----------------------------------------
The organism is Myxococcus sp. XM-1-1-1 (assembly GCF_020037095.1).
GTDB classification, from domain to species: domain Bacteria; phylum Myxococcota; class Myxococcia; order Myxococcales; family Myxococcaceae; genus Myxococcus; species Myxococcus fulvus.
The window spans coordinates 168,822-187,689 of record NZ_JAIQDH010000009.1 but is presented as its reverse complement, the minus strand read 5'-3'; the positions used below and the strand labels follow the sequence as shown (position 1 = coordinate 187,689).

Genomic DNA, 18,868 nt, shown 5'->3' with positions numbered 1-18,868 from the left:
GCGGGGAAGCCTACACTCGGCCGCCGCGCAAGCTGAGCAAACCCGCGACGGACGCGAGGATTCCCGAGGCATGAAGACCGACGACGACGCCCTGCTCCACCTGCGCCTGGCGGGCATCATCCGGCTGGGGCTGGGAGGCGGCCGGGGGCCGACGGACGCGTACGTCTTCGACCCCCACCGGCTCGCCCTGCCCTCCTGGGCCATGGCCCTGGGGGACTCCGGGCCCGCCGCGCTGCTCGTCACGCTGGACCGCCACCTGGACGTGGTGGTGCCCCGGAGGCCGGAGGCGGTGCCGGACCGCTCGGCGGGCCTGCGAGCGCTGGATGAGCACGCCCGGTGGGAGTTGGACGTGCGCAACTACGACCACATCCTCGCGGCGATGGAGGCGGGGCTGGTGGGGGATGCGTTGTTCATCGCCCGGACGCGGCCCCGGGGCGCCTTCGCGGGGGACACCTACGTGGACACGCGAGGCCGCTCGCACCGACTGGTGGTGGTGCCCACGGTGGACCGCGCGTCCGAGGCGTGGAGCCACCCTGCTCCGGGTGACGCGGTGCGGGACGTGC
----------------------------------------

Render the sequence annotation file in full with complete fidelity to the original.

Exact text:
The organism is Myxococcus sp. XM-1-1-1 (assembly GCF_020037095.1).
GTDB classification, from domain to species: domain Bacteria; phylum Myxococcota; class Myxococcia; order Myxococcales; family Myxococcaceae; genus Myxococcus; species Myxococcus fulvus.
The window spans coordinates 168,822-187,689 of record NZ_JAIQDH010000009.1 but is presented as its reverse complement, the minus strand read 5'-3'; the positions used below and the strand labels follow the sequence as shown (position 1 = coordinate 187,689).

Genomic DNA, 18,868 nt, shown 5'->3' with positions numbered 1-18,868 from the left:
GCGGGGAAGCCTACACTCGGCCGCCGCGCAAGCTGAGCAAACCCGCGACGGACGCGAGGATTCCCGAGGCATGAAGACCGACGACGACGCCCTGCTCCACCTGCGCCTGGCGGGCATCATCCGGCTGGGGCTGGGAGGCGGCCGGGGGCCGACGGACGCGTACGTCTTCGACCCCCACCGGCTCGCCCTGCCCTCCTGGGCCATGGCCCTGGGGGACTCCGGGCCCGCCGCGCTGCTCGTCACGCTGGACCGCCACCTGGACGTGGTGGTGCCCCGGAGGCCGGAGGCGGTGCCGGACCGCTCGGCGGGCCTGCGAGCGCTGGATGAGCACGCCCGGTGGGAGTTGGACGTGCGCAACTACGACCACATCCTCGCGGCGATGGAGGCGGGGCTGGTGGGGGATGCGTTGTTCATCGCCCGGACGCGGCCCCGGGGCGCCTTCGCGGGGGACACCTACGTGGACACGCGAGGCCGCTCGCACCGACTGGTGGTGGTGCCCACGGTGGACCGCGCGTCCGAGGCGTGGAGCCACCCTGCTCCGGGTGACGCGGTGCGGGACGTGC